Chief Justice to chair appointments body instead of non-judge
PRESSING AHEAD: Chief Justice Frank Clarke. Photo: Colin O’Riordan
October 18 2020 02:30 AM
The Government is pressing ahead with plans to install the Chief Justice as chair of a new commission that will consider judicial appointments.
The Coalition is ditching a key element of the Judicial Appointments Commission Bill that would have installed a non-judge as chair of the new body.
Instead, legislation – which Justice Minister Helen McEntee hopes to enact before Christmas – will install the Chief Justice as chair of the commission.
The commission is being set up to advise the Government and it aims to restrict the role of politicians and the judiciary in appointing judges.
Under the last Fine Gael-Independent minority government, the bill had proposed that the commission be chaired by a non-lawyer and with a non-legal majority at the insistence of former transport minister Shane Ross.
It was subject to one of the longest filibusters in Irish parliamentary history when it was held up in the Seanad with Fianna Fáil among those opposing it.
The Coalition has agreed to reintroduce the legislation – and intends to pass it before Christmas – but with one key change at the behest of Fianna Fáil which would see the commission chaired by the Chief Justice Frank Clarke, instead of a lay member.
Mr Ross has argued that this change should be reconsidered in light of the events surrounding Supreme Court Judge Séamus Woulfe’s attendance at the Oireachtas Golf Society dinner in August.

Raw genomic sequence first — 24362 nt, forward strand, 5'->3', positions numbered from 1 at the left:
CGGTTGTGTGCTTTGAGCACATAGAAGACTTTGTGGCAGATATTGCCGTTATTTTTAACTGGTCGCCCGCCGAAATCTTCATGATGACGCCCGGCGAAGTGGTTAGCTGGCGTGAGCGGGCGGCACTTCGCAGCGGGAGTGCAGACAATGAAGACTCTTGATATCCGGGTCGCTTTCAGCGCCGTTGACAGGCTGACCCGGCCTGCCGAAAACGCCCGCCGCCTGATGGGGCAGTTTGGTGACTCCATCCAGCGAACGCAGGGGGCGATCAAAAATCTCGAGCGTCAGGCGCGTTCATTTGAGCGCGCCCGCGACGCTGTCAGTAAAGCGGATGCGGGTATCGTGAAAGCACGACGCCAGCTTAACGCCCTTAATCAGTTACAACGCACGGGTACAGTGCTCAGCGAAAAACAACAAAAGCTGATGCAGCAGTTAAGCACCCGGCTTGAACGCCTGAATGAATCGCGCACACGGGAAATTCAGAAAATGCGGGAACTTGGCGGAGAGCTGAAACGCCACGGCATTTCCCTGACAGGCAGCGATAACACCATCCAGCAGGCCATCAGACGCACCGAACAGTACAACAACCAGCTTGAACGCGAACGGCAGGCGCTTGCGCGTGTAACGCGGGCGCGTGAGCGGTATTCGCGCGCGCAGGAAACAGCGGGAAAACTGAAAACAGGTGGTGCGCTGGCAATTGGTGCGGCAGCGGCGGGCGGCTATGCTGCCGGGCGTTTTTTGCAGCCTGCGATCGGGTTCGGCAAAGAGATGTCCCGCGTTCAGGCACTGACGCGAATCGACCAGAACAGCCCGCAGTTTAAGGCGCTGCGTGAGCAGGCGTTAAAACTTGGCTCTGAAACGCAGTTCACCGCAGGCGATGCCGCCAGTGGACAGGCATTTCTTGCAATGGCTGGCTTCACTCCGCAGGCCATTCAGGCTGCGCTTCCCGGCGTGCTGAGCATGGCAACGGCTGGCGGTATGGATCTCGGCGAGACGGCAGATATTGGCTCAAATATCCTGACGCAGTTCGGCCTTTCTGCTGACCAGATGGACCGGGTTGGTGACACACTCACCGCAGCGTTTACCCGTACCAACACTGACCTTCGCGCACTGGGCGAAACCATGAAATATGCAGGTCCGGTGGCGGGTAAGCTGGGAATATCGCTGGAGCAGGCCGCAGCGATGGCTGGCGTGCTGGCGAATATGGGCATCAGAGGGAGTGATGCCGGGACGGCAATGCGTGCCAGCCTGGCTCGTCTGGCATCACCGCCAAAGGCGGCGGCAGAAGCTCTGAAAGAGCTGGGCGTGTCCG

“It would be staggering if the Government responded to the recent fiasco in the Supreme Court by removing the lay chair from the Judicial Appointments Commission and replaced him or her with Chief Justice Frank Clarke,” he told the Sunday Independent.
Mr Ross pointed out that Mr Clarke currently chairs the Judicial Appointments Advisory Board (JAAB), which was involved in Mr Woulfe’s appointment to the court.
Mr Woulfe applied to the JAAB after the general election in February and informed Leo Varadkar of his application.
JAAB recommended Mr Woulfe’s appointment to the Supreme Court vacancy in March. It did not put forward any other names.
Mr Woulfe was appointed by the new Coalition in mid July.
A spokesperson for Ms McEntee said: “In line with the commitment in the Programme for Government to enact the Judicial Appointments Commission Bill within the first six months of Government, a scheme for a new bill is currently being prepared.
“The bill will be in line with the Programme for Government commitment that provided that the Chief Justice will be the chairperson of the Commission.
“When the scheme is put to the Government, they will also be asked to decide on a number of other matters that will represent further development of the legislation which lapsed upon the dissolution of the last Dáil.”